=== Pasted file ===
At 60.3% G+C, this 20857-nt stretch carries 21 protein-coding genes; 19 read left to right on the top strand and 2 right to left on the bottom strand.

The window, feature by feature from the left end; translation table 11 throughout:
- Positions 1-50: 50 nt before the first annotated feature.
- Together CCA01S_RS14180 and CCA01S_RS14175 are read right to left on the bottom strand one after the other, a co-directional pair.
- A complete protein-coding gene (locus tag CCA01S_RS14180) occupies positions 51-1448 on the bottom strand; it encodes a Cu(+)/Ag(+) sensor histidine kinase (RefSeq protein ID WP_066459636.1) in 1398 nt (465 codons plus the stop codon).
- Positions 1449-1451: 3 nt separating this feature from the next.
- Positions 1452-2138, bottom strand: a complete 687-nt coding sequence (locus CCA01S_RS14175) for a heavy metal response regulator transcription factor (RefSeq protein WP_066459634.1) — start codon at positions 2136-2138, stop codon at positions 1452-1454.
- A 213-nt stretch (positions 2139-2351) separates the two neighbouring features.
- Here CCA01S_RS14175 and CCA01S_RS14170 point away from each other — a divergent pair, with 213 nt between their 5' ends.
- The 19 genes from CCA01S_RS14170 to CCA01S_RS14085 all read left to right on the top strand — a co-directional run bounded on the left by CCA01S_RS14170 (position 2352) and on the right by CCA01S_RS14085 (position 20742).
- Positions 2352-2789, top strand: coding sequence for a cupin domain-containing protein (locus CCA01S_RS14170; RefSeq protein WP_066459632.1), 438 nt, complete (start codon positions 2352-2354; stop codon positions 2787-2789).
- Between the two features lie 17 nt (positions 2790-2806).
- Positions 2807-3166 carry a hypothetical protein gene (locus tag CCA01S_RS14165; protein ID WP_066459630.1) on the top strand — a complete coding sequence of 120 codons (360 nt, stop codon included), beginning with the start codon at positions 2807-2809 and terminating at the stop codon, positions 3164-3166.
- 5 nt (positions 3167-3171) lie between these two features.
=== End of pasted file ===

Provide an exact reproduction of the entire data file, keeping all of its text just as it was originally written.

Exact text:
At 60.3% G+C, this 20857-nt stretch carries 21 protein-coding genes; 19 read left to right on the top strand and 2 right to left on the bottom strand.

The window, feature by feature from the left end; translation table 11 throughout:
- Positions 1-50: 50 nt before the first annotated feature.
- Together CCA01S_RS14180 and CCA01S_RS14175 are read right to left on the bottom strand one after the other, a co-directional pair.
- A complete protein-coding gene (locus tag CCA01S_RS14180) occupies positions 51-1448 on the bottom strand; it encodes a Cu(+)/Ag(+) sensor histidine kinase (RefSeq protein ID WP_066459636.1) in 1398 nt (465 codons plus the stop codon).
- Positions 1449-1451: 3 nt separating this feature from the next.
- Positions 1452-2138, bottom strand: a complete 687-nt coding sequence (locus CCA01S_RS14175) for a heavy metal response regulator transcription factor (RefSeq protein WP_066459634.1) — start codon at positions 2136-2138, stop codon at positions 1452-1454.
- A 213-nt stretch (positions 2139-2351) separates the two neighbouring features.
- Here CCA01S_RS14175 and CCA01S_RS14170 point away from each other — a divergent pair, with 213 nt between their 5' ends.
- The 19 genes from CCA01S_RS14170 to CCA01S_RS14085 all read left to right on the top strand — a co-directional run bounded on the left by CCA01S_RS14170 (position 2352) and on the right by CCA01S_RS14085 (position 20742).
- Positions 2352-2789, top strand: coding sequence for a cupin domain-containing protein (locus CCA01S_RS14170; RefSeq protein WP_066459632.1), 438 nt, complete (start codon positions 2352-2354; stop codon positions 2787-2789).
- Between the two features lie 17 nt (positions 2790-2806).
- Positions 2807-3166 carry a hypothetical protein gene (locus tag CCA01S_RS14165; protein ID WP_066459630.1) on the top strand — a complete coding sequence of 120 codons (360 nt, stop codon included), beginning with the start codon at positions 2807-2809 and terminating at the stop codon, positions 3164-3166.
- 5 nt (positions 3167-3171) lie between these two features.